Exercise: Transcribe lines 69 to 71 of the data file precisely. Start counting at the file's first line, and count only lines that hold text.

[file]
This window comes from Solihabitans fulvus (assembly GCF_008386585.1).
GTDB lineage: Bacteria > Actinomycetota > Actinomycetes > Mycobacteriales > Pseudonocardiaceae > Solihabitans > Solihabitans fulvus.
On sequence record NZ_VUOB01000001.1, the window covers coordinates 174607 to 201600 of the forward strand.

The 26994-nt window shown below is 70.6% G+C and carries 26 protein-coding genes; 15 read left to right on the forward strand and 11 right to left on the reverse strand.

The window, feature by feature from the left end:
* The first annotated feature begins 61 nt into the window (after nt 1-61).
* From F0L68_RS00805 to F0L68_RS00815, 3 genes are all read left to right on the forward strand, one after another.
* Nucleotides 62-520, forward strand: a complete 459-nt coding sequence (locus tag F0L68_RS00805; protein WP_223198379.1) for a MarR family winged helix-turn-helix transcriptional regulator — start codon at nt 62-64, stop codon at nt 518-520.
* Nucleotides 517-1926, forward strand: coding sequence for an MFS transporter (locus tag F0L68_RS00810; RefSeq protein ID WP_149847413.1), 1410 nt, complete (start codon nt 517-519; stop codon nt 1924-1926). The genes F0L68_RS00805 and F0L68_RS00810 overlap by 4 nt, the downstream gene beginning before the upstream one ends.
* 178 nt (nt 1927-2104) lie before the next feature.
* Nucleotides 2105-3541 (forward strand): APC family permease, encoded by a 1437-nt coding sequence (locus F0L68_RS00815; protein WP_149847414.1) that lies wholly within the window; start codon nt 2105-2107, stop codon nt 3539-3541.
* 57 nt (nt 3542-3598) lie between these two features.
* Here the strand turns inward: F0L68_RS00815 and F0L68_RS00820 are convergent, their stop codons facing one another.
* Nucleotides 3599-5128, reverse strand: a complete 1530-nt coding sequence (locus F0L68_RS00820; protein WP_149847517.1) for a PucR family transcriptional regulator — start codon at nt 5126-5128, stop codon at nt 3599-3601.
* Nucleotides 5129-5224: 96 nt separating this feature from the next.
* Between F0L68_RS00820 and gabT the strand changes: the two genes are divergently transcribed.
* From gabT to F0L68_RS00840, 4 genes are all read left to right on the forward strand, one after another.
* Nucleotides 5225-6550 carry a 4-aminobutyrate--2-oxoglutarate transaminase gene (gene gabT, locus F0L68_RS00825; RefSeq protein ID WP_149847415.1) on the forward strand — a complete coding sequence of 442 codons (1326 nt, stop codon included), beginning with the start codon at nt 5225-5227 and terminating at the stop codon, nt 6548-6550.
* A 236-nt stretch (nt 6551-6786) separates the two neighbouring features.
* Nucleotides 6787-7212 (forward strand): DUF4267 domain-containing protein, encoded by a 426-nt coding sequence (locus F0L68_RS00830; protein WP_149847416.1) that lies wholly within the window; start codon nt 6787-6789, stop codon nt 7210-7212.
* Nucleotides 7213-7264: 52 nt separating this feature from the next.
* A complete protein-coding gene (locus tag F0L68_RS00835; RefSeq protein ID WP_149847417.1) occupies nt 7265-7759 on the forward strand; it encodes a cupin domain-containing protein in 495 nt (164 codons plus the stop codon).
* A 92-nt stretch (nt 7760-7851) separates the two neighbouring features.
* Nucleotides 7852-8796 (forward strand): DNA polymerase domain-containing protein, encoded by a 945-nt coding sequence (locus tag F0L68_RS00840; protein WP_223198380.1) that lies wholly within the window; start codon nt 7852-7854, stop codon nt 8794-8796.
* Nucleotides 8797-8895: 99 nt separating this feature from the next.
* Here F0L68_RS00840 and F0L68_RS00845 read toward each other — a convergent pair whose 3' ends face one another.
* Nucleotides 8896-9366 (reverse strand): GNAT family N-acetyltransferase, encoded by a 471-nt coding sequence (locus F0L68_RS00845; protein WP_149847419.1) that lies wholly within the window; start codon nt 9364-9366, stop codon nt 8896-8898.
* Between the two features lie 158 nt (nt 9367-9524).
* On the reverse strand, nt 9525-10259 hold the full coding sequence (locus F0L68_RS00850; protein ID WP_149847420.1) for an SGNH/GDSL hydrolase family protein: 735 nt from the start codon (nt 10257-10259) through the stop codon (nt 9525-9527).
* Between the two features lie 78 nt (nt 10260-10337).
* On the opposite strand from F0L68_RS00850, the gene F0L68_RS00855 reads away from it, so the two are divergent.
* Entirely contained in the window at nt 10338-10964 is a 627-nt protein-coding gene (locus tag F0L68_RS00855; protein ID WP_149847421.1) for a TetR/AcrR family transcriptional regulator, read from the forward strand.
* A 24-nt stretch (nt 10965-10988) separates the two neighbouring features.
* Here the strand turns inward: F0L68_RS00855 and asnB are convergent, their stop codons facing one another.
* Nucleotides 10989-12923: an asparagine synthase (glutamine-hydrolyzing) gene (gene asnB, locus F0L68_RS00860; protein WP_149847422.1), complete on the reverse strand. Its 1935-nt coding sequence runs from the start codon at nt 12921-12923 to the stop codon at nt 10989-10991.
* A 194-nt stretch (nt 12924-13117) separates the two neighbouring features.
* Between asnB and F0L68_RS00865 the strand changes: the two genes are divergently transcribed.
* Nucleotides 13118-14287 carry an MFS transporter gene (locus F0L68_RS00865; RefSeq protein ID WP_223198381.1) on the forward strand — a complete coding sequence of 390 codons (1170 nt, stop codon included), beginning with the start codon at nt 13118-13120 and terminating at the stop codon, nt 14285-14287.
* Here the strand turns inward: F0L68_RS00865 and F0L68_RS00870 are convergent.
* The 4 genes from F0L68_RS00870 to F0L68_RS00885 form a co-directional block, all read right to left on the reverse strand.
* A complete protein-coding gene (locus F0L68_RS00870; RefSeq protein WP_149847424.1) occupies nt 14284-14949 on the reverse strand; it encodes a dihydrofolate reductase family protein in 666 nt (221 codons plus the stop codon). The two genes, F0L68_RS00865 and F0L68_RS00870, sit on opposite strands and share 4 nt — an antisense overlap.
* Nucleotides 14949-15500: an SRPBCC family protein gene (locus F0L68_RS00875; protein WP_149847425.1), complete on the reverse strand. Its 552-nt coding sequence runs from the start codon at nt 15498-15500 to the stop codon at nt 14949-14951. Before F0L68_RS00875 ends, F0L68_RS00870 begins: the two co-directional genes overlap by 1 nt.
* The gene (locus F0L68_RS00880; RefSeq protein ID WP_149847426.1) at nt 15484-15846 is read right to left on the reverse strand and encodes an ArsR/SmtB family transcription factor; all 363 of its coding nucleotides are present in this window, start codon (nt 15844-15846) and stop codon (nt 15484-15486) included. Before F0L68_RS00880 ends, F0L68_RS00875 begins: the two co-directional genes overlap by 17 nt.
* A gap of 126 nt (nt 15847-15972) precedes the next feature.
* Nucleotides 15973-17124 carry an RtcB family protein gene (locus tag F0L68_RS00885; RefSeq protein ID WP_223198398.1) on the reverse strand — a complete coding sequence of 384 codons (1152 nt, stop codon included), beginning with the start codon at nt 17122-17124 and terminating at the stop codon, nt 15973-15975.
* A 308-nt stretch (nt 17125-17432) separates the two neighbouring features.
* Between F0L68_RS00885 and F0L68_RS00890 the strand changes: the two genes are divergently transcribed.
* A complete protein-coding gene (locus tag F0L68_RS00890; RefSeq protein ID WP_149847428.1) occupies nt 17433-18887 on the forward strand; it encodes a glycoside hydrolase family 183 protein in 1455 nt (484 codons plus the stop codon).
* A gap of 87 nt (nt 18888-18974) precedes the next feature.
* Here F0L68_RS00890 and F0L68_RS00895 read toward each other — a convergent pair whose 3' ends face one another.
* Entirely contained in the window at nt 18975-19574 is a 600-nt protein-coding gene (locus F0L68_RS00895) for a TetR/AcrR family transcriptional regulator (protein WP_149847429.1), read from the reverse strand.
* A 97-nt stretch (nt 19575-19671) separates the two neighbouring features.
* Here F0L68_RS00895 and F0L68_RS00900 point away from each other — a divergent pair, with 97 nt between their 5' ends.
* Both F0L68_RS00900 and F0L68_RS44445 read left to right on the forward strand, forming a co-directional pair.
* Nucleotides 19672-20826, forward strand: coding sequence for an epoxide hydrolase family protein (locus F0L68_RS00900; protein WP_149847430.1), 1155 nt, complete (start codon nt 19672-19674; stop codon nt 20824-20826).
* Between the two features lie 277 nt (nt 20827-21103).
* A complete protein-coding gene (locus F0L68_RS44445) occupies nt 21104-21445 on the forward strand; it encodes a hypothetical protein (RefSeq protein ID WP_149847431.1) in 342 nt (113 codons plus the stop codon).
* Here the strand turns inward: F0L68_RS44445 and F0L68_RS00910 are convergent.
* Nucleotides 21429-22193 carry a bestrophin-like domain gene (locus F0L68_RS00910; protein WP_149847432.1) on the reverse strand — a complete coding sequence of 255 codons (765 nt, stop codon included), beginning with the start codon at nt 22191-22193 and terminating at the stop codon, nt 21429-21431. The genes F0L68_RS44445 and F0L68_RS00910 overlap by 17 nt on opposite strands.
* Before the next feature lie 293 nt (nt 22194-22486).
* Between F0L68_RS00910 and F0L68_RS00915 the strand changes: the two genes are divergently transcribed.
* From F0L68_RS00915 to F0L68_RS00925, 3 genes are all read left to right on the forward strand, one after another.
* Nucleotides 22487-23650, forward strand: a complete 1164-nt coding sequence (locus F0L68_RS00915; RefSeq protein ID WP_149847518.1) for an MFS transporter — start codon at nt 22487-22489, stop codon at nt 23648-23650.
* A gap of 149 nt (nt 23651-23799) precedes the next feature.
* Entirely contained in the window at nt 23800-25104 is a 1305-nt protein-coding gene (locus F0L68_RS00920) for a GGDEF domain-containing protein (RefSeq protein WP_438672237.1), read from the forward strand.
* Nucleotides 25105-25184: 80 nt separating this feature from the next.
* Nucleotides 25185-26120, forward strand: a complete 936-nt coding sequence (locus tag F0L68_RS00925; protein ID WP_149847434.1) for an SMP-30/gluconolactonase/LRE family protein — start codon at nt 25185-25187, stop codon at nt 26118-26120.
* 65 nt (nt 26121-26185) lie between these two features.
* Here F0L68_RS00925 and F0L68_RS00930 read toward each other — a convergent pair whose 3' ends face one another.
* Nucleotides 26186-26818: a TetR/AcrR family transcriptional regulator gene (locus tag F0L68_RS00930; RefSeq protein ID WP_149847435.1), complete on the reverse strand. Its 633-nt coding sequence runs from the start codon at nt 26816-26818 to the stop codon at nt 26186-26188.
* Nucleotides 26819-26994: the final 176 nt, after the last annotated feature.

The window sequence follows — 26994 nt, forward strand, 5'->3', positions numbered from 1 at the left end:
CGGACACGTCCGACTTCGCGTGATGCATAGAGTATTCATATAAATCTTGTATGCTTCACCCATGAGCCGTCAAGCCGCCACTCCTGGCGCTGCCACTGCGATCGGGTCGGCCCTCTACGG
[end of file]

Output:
* Here F0L68_RS00925 and F0L68_RS00930 read toward each other — a convergent pair whose 3' ends face one another.
* Nucleotides 26186-26818: a TetR/AcrR family transcriptional regulator gene (locus tag F0L68_RS00930; RefSeq protein ID WP_149847435.1), complete on the reverse strand. Its 633-nt coding sequence runs from the start codon at nt 26816-26818 to the stop codon at nt 26186-26188.
* Nucleotides 26819-26994: the final 176 nt, after the last annotated feature.